April 23, 2016

Autism Awareness

I have run thirty-six 5K races, and I don't regret a single one. There are some that have frustrated me and some that have inspired me. Then there are some that have become yearly traditions. These are the races my heart says to me I must return to year after year. The race I ran this past Saturday is easily going to be in the repeat category.

The Glow it up Blue for Autism in Atlanta 5K, sponsored by The Locomotive Race Series, was a great race! Check-in was easy, the race course was mostly flat (huge win!), and they had plenty of good eats available after the race. And to top it all off, every finisher got a medal!

I love 5Ks with bling at the end!
But what really makes this race one that is going to be a yearly tradition is the cause that it seeks to support: Autism Awareness.

The diagnosis of autism is something that every mother and father fear and that too many end up having to accept as a reality.  My sister's son was diagnosed with autism a few years ago. After the diagnosis, life changed dramatically. She and her husband work constantly to get their boy the services he needs to ensure he has a successful future. It's hard work. Fighting autism is hard work. But they soldier on, and because of their dedication, my nephew, Lucas, has had many victories and still many more to come - I'm sure.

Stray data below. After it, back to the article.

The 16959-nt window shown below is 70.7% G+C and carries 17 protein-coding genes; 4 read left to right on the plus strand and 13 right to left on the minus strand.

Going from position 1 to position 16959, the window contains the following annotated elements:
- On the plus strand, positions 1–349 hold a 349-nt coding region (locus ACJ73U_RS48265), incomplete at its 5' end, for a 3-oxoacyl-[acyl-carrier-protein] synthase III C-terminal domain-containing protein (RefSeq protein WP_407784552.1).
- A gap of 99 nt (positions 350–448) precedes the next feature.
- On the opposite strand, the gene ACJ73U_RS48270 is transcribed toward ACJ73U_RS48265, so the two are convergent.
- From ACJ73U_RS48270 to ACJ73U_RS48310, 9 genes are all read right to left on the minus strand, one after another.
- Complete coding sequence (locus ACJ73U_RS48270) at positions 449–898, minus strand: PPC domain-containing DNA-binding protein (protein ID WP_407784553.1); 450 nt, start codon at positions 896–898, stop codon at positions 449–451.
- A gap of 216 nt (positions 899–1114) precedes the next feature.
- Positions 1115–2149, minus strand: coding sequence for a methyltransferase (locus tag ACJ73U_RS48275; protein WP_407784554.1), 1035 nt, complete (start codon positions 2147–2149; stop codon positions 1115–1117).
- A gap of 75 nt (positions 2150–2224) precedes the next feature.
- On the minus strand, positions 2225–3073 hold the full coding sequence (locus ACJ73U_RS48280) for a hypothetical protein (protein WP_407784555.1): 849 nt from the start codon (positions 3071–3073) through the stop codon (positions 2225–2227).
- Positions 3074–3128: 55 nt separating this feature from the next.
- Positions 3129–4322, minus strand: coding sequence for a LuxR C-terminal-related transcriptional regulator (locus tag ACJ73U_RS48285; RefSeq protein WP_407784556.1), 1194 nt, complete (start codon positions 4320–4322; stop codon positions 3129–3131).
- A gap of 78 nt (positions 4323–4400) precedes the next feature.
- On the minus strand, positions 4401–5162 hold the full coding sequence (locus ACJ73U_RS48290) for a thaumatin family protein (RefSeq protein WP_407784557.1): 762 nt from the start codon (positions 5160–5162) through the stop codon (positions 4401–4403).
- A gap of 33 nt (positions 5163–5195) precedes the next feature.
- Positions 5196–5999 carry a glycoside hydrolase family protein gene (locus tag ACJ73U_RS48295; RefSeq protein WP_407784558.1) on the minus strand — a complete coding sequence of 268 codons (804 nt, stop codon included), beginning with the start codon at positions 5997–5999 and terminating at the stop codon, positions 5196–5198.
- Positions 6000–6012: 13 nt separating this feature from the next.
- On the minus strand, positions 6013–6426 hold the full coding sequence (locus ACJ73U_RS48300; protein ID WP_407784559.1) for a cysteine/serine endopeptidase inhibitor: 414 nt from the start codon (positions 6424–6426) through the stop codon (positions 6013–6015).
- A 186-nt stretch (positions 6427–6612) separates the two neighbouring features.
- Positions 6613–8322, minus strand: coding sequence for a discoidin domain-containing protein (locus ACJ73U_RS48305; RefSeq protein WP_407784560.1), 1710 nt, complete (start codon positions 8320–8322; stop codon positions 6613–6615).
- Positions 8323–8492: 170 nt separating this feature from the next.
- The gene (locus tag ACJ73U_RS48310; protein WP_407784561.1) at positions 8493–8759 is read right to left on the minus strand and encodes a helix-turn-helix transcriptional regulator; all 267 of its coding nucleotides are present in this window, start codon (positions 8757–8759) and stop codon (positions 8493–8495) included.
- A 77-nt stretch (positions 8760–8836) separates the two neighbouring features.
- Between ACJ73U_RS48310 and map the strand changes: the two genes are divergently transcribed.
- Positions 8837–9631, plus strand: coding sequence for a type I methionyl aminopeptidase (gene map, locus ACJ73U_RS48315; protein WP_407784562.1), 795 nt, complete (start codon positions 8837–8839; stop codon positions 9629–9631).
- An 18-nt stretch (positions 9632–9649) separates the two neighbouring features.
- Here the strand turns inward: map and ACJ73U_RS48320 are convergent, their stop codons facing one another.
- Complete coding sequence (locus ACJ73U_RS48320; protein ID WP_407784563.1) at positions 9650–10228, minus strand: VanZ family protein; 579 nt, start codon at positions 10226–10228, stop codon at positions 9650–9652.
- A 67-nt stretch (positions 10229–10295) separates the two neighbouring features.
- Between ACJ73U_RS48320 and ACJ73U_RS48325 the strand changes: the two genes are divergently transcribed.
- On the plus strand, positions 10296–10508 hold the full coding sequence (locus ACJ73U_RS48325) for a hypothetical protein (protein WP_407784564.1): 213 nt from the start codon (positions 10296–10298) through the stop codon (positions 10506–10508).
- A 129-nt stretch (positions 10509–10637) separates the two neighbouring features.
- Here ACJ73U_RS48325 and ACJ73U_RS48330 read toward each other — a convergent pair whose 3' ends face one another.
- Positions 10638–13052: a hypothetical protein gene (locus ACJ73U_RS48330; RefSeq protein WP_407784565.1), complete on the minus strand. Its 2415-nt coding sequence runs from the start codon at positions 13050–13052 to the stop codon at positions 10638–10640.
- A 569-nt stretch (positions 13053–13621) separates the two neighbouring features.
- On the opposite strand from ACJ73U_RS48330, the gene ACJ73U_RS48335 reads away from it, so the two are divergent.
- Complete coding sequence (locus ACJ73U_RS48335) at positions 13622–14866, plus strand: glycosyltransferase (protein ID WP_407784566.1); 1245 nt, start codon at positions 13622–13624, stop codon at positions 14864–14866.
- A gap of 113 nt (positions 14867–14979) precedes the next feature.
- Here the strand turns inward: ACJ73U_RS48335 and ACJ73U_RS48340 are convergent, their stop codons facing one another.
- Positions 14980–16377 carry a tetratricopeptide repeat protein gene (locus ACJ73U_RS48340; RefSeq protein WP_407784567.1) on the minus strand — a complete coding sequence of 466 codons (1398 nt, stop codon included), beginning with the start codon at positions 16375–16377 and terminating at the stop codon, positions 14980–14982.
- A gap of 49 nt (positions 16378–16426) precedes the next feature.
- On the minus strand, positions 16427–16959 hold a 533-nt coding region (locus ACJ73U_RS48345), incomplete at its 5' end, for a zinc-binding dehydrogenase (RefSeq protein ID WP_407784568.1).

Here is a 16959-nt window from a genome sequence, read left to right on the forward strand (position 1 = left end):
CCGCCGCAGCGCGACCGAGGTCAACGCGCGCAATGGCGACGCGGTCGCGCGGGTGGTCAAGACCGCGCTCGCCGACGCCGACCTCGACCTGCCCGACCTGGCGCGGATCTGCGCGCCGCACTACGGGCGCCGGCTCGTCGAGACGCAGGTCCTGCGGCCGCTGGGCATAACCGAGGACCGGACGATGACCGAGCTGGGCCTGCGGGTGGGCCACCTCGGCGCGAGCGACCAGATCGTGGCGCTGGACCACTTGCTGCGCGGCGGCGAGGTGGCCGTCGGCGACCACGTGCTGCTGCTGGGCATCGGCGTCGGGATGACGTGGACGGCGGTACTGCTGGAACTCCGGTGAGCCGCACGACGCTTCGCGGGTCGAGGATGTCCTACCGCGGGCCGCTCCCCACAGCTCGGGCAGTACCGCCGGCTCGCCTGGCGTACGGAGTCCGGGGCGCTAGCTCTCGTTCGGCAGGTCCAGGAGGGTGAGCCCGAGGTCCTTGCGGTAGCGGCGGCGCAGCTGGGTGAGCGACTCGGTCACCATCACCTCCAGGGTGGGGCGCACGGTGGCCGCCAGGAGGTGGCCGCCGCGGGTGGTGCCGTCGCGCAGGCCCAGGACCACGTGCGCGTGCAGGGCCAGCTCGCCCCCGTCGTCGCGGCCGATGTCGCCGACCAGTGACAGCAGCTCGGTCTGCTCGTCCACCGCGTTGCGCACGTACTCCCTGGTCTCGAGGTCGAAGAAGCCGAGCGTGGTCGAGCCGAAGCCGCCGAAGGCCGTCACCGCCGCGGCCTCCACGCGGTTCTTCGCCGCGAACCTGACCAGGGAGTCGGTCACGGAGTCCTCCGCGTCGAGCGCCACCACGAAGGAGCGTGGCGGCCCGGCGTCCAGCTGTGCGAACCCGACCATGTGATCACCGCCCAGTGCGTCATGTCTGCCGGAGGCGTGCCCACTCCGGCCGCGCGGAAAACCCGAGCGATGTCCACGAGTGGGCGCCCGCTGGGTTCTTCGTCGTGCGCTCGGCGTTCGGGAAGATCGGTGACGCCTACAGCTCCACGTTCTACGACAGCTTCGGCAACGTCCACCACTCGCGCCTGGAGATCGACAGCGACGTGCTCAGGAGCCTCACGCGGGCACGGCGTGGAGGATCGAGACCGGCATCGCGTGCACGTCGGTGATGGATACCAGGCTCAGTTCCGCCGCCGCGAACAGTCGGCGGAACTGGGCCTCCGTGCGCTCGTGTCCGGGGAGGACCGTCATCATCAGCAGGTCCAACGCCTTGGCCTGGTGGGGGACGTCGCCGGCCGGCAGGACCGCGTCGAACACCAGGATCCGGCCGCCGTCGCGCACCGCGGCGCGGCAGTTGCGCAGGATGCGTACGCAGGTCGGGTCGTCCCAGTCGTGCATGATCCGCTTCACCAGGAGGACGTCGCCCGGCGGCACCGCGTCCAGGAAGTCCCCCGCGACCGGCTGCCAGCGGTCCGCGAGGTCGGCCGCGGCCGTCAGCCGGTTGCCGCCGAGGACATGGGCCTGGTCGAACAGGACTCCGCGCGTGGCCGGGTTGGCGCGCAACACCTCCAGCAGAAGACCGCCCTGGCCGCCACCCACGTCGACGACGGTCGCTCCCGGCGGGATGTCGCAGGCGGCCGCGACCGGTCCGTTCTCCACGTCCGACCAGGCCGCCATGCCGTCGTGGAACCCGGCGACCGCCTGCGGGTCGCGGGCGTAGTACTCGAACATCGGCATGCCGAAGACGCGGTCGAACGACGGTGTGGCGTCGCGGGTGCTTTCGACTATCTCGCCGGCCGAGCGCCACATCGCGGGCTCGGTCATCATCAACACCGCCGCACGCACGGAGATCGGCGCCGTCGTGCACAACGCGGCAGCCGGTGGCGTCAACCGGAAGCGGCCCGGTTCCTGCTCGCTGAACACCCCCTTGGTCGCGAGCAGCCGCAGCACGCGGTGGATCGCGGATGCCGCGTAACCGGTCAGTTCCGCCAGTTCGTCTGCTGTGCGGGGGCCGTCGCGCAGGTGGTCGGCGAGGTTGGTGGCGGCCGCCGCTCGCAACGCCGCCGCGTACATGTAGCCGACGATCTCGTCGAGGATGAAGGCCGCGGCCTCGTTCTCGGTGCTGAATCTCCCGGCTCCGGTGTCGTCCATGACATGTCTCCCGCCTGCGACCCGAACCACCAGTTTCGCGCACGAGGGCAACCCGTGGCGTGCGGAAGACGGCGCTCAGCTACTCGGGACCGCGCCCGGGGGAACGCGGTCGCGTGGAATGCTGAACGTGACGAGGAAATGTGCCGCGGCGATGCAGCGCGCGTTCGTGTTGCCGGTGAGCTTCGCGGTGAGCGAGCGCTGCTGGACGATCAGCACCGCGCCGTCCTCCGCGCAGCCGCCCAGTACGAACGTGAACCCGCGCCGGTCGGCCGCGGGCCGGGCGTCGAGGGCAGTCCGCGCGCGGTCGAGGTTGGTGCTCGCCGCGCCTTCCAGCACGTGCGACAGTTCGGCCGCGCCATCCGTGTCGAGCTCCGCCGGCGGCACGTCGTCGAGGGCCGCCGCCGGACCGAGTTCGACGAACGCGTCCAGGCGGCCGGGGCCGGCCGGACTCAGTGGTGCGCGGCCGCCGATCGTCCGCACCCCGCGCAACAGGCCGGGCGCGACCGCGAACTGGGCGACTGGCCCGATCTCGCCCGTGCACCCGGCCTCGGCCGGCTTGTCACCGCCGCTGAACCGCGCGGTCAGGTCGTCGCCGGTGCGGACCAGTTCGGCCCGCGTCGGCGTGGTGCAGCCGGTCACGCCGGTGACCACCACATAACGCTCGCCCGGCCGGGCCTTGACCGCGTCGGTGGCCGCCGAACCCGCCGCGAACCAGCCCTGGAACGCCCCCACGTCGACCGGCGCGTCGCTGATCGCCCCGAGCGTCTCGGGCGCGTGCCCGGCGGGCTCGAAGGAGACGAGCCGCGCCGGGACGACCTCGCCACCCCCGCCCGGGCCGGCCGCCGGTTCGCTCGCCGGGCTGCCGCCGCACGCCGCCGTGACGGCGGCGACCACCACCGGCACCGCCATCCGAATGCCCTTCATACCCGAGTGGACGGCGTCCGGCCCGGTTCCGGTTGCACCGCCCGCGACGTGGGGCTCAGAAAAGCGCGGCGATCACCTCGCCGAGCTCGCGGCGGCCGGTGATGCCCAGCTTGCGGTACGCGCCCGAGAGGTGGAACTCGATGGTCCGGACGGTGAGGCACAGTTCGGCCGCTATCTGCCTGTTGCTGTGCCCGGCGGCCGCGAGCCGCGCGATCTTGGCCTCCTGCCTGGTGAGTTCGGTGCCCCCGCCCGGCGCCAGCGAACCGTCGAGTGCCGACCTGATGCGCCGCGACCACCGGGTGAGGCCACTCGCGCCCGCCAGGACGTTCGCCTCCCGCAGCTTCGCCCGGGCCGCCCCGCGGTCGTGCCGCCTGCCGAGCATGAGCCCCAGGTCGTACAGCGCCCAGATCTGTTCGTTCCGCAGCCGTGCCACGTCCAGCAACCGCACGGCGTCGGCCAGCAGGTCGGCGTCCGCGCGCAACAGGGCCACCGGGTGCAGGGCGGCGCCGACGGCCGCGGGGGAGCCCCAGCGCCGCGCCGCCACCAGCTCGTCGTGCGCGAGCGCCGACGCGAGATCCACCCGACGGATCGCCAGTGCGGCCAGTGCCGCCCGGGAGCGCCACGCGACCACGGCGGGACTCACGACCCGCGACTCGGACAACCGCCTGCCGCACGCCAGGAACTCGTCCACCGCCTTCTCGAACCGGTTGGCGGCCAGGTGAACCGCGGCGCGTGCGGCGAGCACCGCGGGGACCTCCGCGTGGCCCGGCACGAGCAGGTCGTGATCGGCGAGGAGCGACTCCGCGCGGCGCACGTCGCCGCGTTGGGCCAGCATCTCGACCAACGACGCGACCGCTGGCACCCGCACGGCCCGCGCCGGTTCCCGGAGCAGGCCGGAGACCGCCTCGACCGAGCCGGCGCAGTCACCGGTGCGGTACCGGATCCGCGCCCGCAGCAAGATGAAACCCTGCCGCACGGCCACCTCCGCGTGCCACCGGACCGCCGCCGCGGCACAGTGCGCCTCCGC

My sister Lisa with her son Lucas.
I asked my sister what Autism Awareness means to her, and this is what she said:

"Autism Awareness to me means that people come to understand the autism spectrum. Not every person with autism is the same. They're all very, very different. People just need to be more educated about the disorder and also educate their children which is a big concern of mine for Lucas. If children have proper education about autism then they are less likely to poke fun at kids who are on the spectrum because they will understand the quirks of someone with autism. It's all about educating people."

Lucas!
And that is why I wanted to run this race. I ran it for my sister and my brother-in-law. I ran it for Lucas. I ran it for all my friends whose children have autism. I ran it for Autism Awareness.

That's probably why I made my best 5K race time in a long time of 35 minutes (an 11 min mile). 

My little nephew, and other little boys and girls I know like him, are why this race will become a yearly tradition. It was a great race for a great cause!

I had some awesome company that night! Thanks guys!
 Today's forget-me-not: Autism Awareness

Please take the time to visit the Autism Speaks website to educate yourself about autism. Thank you!


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